permitting authorities that agreed to address certain actions relating to
implementation issues identified by EPA (i.e., less significant than regulatory issues
for programs that received NODs). According to EPA, the identified NOD issues
have been resolved with all state and local agencies (in one case, involving Hawaii,
the deficiency was corrected, but EPA has not yet published a Federal Register
Notice to that effect). In May 2005, EPA issued a NOD to Maricopa County, AZ, for
deficiencies related to permit fees and permit processing; this NOD has not yet been
resolved. Environmentalists believe that EPA acted improperly in allowing programs
to operate despite deficiencies, but they were unsuccessful in lawsuits challenging a
number of the EPA program approvals.
In part because of the regulatory and program approval delays, state and local
agencies were slow to begin issuing Title V permits. In early 1998, EPA surveyed
states and EPA regions and found that only about 2,100 permits had been issued as
of December 1997, compared with an estimated 11,000 that should have been issued.
In March 1999, EPA proposed an ambitious goal of resolving the permit backlog by
the end of 2000. Permit issuance increased, but it continued to fall far short of the
statutory deadlines and EPA’s goals. As of March 2000, 42% of all required Title
V permits had been issued; as of March 2001, 57% had been issued. While there
were consequences for permitting authorities that did not get program approval by
EPA (i.e., the possibility of federal takeover, as discussed above), there were no real

consequences or penalties for industrial sources that did not receive Title V permits
due to state and local agencies’ delays. The principal consequence was a delay in
attaining the policy objectives intended by Congress when it established the Title V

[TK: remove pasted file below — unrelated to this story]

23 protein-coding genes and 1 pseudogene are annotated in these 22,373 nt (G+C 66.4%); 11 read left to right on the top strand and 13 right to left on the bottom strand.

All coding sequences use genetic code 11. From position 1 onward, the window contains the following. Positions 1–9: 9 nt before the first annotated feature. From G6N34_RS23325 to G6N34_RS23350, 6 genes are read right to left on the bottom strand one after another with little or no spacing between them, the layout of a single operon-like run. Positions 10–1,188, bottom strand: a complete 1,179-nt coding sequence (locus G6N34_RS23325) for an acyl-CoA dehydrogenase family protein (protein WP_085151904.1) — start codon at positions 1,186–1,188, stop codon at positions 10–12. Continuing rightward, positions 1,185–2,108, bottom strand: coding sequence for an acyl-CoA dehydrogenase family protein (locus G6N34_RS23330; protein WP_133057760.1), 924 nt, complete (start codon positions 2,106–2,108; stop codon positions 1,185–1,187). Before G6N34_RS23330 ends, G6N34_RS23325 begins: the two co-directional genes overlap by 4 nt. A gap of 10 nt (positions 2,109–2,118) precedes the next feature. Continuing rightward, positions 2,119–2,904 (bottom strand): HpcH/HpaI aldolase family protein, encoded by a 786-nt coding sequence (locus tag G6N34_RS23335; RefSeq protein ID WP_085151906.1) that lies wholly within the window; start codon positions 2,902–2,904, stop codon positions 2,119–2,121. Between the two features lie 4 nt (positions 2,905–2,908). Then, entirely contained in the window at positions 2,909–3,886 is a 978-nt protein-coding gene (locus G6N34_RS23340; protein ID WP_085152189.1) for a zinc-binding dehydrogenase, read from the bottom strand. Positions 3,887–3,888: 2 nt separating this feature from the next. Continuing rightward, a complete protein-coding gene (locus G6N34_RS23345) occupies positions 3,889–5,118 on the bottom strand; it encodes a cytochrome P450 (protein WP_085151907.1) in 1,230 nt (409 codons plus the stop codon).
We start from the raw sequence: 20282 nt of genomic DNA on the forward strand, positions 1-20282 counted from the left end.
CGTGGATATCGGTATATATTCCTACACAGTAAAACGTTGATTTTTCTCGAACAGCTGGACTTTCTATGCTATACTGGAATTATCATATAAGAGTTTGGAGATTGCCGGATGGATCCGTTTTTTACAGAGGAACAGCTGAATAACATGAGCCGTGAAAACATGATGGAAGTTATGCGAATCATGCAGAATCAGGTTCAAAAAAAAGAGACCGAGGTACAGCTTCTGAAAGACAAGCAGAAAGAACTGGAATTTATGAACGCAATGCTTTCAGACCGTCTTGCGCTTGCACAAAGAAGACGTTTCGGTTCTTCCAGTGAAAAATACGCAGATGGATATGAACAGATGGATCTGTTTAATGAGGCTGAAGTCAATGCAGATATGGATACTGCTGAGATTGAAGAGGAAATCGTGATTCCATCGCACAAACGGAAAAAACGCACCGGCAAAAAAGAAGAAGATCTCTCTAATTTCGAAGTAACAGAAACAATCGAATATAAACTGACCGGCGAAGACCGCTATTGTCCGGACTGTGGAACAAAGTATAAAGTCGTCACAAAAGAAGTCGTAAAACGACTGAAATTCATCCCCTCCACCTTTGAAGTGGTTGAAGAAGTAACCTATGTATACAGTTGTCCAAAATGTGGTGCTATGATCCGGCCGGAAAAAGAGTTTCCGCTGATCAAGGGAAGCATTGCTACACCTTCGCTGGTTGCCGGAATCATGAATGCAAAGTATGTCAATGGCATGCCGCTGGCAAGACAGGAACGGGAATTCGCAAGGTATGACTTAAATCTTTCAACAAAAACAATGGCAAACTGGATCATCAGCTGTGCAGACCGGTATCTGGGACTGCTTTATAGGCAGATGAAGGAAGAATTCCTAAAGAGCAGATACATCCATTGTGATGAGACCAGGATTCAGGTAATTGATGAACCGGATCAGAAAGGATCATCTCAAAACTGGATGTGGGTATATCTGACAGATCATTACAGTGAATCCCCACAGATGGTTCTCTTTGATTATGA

An EPA Inspector General (IG) report, issued in March 2002, criticized EPA
and state and local agencies over the program’s continuing problems. The IG noted
that, as of December 31, 2001, 30% of required permits had not been issued, and only
four state and 17 local agencies had issued all of their Title V permits. Key factors
delaying the issuance of permits included insufficient state resources, complex EPA
regulations and limited guidance, and conflicting state priorities, the IG reported.5
A consequence of those delays is that the benefits that Congress intended the permit
program to achieve have not been realized, according to the IG’s analysis. According
to EPA, as of January 2008 — 12 years after the first program approvals — 99% of
all original permits required for 16,726 Title V sources had been issued. After that
initial process, the ongoing task of permit reissuance (required after five years) and
modification has become the focus of most permitting authorities’ attention.
Nationally, every year there are about 100 new sources required to obtain initial
permits and about 3,000 sources required to obtain renewal permits.
Eighteen years after Congress enacted Title V, the program has reached some
maturity, and most stakeholders agree that at least some of the objectives and benefits
identified by Congress have been achieved:
!Incorporating applicable requirements in one document that
consolidates duplicative and redundant requirements is beneficial to
regulatory agencies, the public, and regulated sources.
!Establishment of a funding mechanism provides resources to state
and local permit programs.
!Source compliance assurance systems — driven by improved
understanding of compliance requirements, obligations on corporate